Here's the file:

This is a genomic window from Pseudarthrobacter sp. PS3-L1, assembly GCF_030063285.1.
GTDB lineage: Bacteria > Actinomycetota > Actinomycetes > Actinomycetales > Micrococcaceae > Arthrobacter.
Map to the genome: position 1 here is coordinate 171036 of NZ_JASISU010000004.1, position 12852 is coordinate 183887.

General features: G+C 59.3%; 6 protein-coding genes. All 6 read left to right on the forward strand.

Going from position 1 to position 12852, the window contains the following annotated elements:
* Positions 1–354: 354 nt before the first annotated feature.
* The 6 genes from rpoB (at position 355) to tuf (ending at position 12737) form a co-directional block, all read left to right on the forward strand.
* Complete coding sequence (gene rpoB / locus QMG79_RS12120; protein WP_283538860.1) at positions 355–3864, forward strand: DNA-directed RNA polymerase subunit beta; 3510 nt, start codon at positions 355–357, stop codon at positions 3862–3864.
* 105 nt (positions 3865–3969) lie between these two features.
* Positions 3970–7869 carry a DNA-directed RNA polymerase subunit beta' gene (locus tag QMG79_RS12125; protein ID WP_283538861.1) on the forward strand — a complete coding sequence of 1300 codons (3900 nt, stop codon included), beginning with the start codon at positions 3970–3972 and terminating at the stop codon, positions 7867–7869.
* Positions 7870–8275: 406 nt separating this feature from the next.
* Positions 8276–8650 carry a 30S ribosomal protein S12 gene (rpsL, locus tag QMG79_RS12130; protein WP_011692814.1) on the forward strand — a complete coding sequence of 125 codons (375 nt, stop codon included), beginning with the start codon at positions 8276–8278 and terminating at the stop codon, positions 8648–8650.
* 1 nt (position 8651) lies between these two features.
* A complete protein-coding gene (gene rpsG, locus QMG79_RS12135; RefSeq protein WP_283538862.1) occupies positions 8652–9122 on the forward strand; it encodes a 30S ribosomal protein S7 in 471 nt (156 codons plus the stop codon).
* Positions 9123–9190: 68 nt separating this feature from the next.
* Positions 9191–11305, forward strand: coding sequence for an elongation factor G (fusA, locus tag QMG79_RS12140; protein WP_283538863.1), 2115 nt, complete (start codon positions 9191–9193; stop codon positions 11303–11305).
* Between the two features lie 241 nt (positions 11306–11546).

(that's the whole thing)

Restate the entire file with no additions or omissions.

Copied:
This is a genomic window from Pseudarthrobacter sp. PS3-L1, assembly GCF_030063285.1.
GTDB lineage: Bacteria > Actinomycetota > Actinomycetes > Actinomycetales > Micrococcaceae > Arthrobacter.
Map to the genome: position 1 here is coordinate 171036 of NZ_JASISU010000004.1, position 12852 is coordinate 183887.

General features: G+C 59.3%; 6 protein-coding genes. All 6 read left to right on the forward strand.

Going from position 1 to position 12852, the window contains the following annotated elements:
* Positions 1–354: 354 nt before the first annotated feature.
* The 6 genes from rpoB (at position 355) to tuf (ending at position 12737) form a co-directional block, all read left to right on the forward strand.
* Complete coding sequence (gene rpoB / locus QMG79_RS12120; protein WP_283538860.1) at positions 355–3864, forward strand: DNA-directed RNA polymerase subunit beta; 3510 nt, start codon at positions 355–357, stop codon at positions 3862–3864.
* 105 nt (positions 3865–3969) lie between these two features.
* Positions 3970–7869 carry a DNA-directed RNA polymerase subunit beta' gene (locus tag QMG79_RS12125; protein ID WP_283538861.1) on the forward strand — a complete coding sequence of 1300 codons (3900 nt, stop codon included), beginning with the start codon at positions 3970–3972 and terminating at the stop codon, positions 7867–7869.
* Positions 7870–8275: 406 nt separating this feature from the next.
* Positions 8276–8650 carry a 30S ribosomal protein S12 gene (rpsL, locus tag QMG79_RS12130; protein WP_011692814.1) on the forward strand — a complete coding sequence of 125 codons (375 nt, stop codon included), beginning with the start codon at positions 8276–8278 and terminating at the stop codon, positions 8648–8650.
* 1 nt (position 8651) lies between these two features.
* A complete protein-coding gene (gene rpsG, locus QMG79_RS12135; RefSeq protein WP_283538862.1) occupies positions 8652–9122 on the forward strand; it encodes a 30S ribosomal protein S7 in 471 nt (156 codons plus the stop codon).
* Positions 9123–9190: 68 nt separating this feature from the next.
* Positions 9191–11305, forward strand: coding sequence for an elongation factor G (fusA, locus tag QMG79_RS12140; protein WP_283538863.1), 2115 nt, complete (start codon positions 9191–9193; stop codon positions 11303–11305).
* Between the two features lie 241 nt (positions 11306–11546).